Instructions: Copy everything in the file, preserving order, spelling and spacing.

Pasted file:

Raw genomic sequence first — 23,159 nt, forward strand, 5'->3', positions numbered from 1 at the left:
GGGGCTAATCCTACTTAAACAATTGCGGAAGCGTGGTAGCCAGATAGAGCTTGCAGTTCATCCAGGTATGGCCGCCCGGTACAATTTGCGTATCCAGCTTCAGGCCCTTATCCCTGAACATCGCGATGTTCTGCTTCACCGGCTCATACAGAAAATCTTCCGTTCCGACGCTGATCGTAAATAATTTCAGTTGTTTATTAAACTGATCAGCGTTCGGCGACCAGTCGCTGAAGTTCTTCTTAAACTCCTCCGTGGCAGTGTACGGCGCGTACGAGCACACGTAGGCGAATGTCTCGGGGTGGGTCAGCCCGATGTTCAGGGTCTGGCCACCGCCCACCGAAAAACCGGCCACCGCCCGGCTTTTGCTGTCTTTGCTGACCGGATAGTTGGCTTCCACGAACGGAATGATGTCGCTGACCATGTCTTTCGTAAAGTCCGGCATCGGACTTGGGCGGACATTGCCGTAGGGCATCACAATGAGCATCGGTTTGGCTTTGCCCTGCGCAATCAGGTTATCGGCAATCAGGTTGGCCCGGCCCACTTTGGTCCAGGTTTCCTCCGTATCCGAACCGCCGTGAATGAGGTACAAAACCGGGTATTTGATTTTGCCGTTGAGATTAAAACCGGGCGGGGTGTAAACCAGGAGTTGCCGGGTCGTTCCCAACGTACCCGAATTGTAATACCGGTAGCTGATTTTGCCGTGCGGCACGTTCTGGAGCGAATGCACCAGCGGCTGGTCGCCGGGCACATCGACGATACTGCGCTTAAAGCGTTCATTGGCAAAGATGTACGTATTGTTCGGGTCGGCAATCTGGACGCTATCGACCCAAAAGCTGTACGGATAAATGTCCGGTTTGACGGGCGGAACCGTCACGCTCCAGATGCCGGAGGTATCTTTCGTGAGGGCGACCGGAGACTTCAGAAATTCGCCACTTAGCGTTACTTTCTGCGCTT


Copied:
Raw genomic sequence first — 23,159 nt, forward strand, 5'->3', positions numbered from 1 at the left:
GGGGCTAATCCTACTTAAACAATTGCGGAAGCGTGGTAGCCAGATAGAGCTTGCAGTTCATCCAGGTATGGCCGCCCGGTACAATTTGCGTATCCAGCTTCAGGCCCTTATCCCTGAACATCGCGATGTTCTGCTTCACCGGCTCATACAGAAAATCTTCCGTTCCGACGCTGATCGTAAATAATTTCAGTTGTTTATTAAACTGATCAGCGTTCGGCGACCAGTCGCTGAAGTTCTTCTTAAACTCCTCCGTGGCAGTGTACGGCGCGTACGAGCACACGTAGGCGAATGTCTCGGGGTGGGTCAGCCCGATGTTCAGGGTCTGGCCACCGCCCACCGAAAAACCGGCCACCGCCCGGCTTTTGCTGTCTTTGCTGACCGGATAGTTGGCTTCCACGAACGGAATGATGTCGCTGACCATGTCTTTCGTAAAGTCCGGCATCGGACTTGGGCGGACATTGCCGTAGGGCATCACAATGAGCATCGGTTTGGCTTTGCCCTGCGCAATCAGGTTATCGGCAATCAGGTTGGCCCGGCCCACTTTGGTCCAGGTTTCCTCCGTATCCGAACCGCCGTGAATGAGGTACAAAACCGGGTATTTGATTTTGCCGTTGAGATTAAAACCGGGCGGGGTGTAAACCAGGAGTTGCCGGGTCGTTCCCAACGTACCCGAATTGTAATACCGGTAGCTGATTTTGCCGTGCGGCACGTTCTGGAGCGAATGCACCAGCGGCTGGTCGCCGGGCACATCGACGATACTGCGCTTAAAGCGTTCATTGGCAAAGATGTACGTATTGTTCGGGTCGGCAATCTGGACGCTATCGACCCAAAAGCTGTACGGATAAATGTCCGGTTTGACGGGCGGAACCGTCACGCTCCAGATGCCGGAGGTATCTTTCGTGAGGGCGACCGGAGACTTCAGAAATTCGCCACTTAGCGTTACTTTCTGCGCTT